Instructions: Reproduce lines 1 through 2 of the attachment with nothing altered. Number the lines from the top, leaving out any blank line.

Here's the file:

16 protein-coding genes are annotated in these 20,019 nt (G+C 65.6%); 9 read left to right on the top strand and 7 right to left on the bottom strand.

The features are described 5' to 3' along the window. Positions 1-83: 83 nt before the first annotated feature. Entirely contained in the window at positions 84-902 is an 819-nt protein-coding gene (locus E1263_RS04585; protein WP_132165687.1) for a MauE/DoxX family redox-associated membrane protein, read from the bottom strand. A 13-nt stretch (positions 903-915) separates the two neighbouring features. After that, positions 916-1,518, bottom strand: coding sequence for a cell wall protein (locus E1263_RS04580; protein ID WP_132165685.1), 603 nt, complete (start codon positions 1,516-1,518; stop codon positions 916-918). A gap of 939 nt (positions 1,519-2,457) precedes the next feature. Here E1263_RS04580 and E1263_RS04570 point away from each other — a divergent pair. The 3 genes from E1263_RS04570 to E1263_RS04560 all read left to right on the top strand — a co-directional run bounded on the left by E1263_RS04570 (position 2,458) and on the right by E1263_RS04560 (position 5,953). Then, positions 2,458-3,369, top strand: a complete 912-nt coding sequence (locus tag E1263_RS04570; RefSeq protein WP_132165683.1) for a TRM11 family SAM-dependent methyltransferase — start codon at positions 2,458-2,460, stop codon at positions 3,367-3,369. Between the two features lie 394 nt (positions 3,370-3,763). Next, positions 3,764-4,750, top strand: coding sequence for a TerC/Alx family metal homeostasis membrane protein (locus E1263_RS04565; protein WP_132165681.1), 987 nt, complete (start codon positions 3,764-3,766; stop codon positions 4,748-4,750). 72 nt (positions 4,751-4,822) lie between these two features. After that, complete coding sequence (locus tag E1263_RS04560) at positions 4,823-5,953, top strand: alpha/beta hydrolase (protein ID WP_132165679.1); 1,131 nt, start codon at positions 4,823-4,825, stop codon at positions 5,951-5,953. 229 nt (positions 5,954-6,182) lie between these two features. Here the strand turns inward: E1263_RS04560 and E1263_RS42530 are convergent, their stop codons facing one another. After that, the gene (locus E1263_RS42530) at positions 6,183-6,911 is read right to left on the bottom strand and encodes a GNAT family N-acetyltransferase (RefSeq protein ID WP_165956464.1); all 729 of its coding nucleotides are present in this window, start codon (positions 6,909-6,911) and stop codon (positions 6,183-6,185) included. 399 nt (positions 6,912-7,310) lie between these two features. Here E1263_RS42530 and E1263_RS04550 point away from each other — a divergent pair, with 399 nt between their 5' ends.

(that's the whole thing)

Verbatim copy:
16 protein-coding genes are annotated in these 20,019 nt (G+C 65.6%); 9 read left to right on the top strand and 7 right to left on the bottom strand.

The features are described 5' to 3' along the window. Positions 1-83: 83 nt before the first annotated feature. Entirely contained in the window at positions 84-902 is an 819-nt protein-coding gene (locus E1263_RS04585; protein WP_132165687.1) for a MauE/DoxX family redox-associated membrane protein, read from the bottom strand. A 13-nt stretch (positions 903-915) separates the two neighbouring features. After that, positions 916-1,518, bottom strand: coding sequence for a cell wall protein (locus E1263_RS04580; protein ID WP_132165685.1), 603 nt, complete (start codon positions 1,516-1,518; stop codon positions 916-918). A gap of 939 nt (positions 1,519-2,457) precedes the next feature. Here E1263_RS04580 and E1263_RS04570 point away from each other — a divergent pair. The 3 genes from E1263_RS04570 to E1263_RS04560 all read left to right on the top strand — a co-directional run bounded on the left by E1263_RS04570 (position 2,458) and on the right by E1263_RS04560 (position 5,953). Then, positions 2,458-3,369, top strand: a complete 912-nt coding sequence (locus tag E1263_RS04570; RefSeq protein WP_132165683.1) for a TRM11 family SAM-dependent methyltransferase — start codon at positions 2,458-2,460, stop codon at positions 3,367-3,369. Between the two features lie 394 nt (positions 3,370-3,763). Next, positions 3,764-4,750, top strand: coding sequence for a TerC/Alx family metal homeostasis membrane protein (locus E1263_RS04565; protein WP_132165681.1), 987 nt, complete (start codon positions 3,764-3,766; stop codon positions 4,748-4,750). 72 nt (positions 4,751-4,822) lie between these two features. After that, complete coding sequence (locus tag E1263_RS04560) at positions 4,823-5,953, top strand: alpha/beta hydrolase (protein ID WP_132165679.1); 1,131 nt, start codon at positions 4,823-4,825, stop codon at positions 5,951-5,953. 229 nt (positions 5,954-6,182) lie between these two features. Here the strand turns inward: E1263_RS04560 and E1263_RS42530 are convergent, their stop codons facing one another. After that, the gene (locus E1263_RS42530) at positions 6,183-6,911 is read right to left on the bottom strand and encodes a GNAT family N-acetyltransferase (RefSeq protein ID WP_165956464.1); all 729 of its coding nucleotides are present in this window, start codon (positions 6,909-6,911) and stop codon (positions 6,183-6,185) included. 399 nt (positions 6,912-7,310) lie between these two features. Here E1263_RS42530 and E1263_RS04550 point away from each other — a divergent pair, with 399 nt between their 5' ends.